Satay Fong: Savory Indonesian Skewers in West Covina Food Court [CLOSED]

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Satay Fong isn't visible from the street, but is worth finding.

In Asian cities like Singapore and Hong Kong, food courts (which go by several names, including hawker centres) often have some of the most exhilarating food, at consistently low prices. In America, food courts are more likely to host despicable options like Sbarro and Cinnabon. Thankfully, this wasn’t the case at West Covina’s Hong Kong Plaza Court, a thrilling oasis of Indonesian cuisine on the eastern rim of the San Gabriel Valley, highlighted by Satay Fong.

Fong Budiman and sister Sakri Dewi Tirtowidjojo (Dewi) opened their locally famous stall in 2003. Dewi is something of a superstar in the Indonesian community, having organized Pondok Kaki Lima, the open air Indonesian market that occupies the parking lot behind Duarte Inn every Saturday.

When Fong and Dewi were growing up in Jakarta, the prime place to find satay was from street hawkers like the one depicted in this 3-D piece of art.


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The sisters keep a hawker image on their stall’s wall to remind them of their heritage.

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While we waited for food, Dewi treated us to a complimentary cup of Ice Cendol ($3.25), a sweet mix of pandan jellies, jackfruit, coconut milk and palm sugar served over ice.

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Hoping to sample as many of the sisters’ Indonesian specialties as possible, Dewi directed us to Nasi Bungkus Padang ($9), a banana leaf topped with a central rice mound and six surrounding treasures.

Rendang was tender short rib-like beef cooked with coconut milk. Telor were fried eggs spooned with a blazing blend of tomato and chile. Tempe Cabe Ijo featured tiny bricks of house-made soybean cake, tossed with long beans and green chilies. Gulai Nangka combined young jackfruit, cabbage, coconut milk and chilies. Cabe Ijo was a plastic dish of ferocious green chile sambal. The only letdown was the Ayam Gulai, dried out white meat chicken that had been cooked with coconut milk. The plate also came with a dish of rice crackers, to scoop up the ferocious green chile sauce.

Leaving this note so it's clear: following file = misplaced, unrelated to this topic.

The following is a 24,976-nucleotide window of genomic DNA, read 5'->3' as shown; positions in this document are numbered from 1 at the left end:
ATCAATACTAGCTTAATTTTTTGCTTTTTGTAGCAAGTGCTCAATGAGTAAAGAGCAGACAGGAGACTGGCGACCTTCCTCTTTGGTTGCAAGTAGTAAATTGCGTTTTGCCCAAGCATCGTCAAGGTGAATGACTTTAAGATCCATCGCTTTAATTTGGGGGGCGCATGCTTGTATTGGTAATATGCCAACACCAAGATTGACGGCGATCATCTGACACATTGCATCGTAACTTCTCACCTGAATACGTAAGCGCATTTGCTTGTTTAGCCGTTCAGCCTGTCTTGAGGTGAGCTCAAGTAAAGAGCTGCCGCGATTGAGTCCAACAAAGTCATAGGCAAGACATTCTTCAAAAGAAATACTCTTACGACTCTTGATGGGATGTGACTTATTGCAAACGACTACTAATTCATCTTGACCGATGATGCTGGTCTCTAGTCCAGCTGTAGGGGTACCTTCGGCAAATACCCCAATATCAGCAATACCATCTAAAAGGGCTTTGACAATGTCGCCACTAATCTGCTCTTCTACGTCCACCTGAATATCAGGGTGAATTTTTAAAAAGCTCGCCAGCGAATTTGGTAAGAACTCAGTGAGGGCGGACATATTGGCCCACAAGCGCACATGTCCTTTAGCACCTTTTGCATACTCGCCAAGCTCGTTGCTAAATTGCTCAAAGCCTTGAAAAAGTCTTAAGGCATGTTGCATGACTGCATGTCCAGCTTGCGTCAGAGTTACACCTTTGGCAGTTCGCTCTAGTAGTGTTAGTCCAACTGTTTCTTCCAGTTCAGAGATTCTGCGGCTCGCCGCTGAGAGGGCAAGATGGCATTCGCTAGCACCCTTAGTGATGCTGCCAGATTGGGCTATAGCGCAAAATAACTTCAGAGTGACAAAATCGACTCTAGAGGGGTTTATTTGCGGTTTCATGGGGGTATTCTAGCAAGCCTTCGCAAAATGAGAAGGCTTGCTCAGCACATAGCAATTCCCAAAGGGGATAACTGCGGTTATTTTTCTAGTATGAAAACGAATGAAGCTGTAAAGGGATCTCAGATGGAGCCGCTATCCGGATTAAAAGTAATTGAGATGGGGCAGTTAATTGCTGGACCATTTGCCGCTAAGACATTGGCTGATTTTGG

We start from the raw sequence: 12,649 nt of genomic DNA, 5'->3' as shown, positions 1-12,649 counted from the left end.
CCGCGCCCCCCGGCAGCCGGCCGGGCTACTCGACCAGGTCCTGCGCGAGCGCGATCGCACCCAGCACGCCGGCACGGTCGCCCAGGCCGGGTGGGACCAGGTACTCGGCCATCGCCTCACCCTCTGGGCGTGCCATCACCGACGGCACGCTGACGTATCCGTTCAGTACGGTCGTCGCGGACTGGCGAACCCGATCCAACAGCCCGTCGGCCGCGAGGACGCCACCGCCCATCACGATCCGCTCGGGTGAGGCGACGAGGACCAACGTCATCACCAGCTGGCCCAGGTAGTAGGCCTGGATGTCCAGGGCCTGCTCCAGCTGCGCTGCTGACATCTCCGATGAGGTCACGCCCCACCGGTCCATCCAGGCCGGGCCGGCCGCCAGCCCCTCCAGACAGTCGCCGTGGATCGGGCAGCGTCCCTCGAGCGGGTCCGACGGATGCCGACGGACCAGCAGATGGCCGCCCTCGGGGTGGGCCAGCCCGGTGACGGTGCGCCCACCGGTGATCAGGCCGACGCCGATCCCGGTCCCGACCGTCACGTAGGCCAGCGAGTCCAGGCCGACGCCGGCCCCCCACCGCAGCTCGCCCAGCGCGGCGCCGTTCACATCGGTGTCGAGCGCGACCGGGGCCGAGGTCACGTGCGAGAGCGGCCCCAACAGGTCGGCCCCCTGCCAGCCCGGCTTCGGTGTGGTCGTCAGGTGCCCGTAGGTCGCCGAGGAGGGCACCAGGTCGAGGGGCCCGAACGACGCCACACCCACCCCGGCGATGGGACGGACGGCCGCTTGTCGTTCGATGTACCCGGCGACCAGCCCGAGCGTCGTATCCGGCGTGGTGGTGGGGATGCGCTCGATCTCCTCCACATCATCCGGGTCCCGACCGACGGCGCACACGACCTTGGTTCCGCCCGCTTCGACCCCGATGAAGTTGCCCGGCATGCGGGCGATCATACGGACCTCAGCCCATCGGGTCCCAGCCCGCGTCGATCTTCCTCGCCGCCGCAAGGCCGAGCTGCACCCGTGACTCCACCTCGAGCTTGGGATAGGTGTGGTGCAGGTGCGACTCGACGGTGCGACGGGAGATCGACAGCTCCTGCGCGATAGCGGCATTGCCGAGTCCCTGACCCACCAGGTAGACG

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Chicken Satay Lontong/Pork Satay Lontong ($7) featured two chicken and pork skewers apiece, all been lacquered with a delicious spice blend and sweet soy sauce. Satay comes plated with peanut and sweet Indonesian soy sauce for dipping, slices of lontong (moist rice cake) and a single calamansi (tiny Southeast Asian lime).

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Each satay order comes with pungent sour pork soup, featuring a bone-in pork nub, cabbage and greens.

The Hong Kong Food Court has more stalls than ever, meaning increased competition for Satay Fong. Given the high quality meal they delivered, Fong and Dewi are clearly up to the challenge.

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Joshua Lurie

Joshua Lurie founded FoodGPS in 2005. Read about him here.

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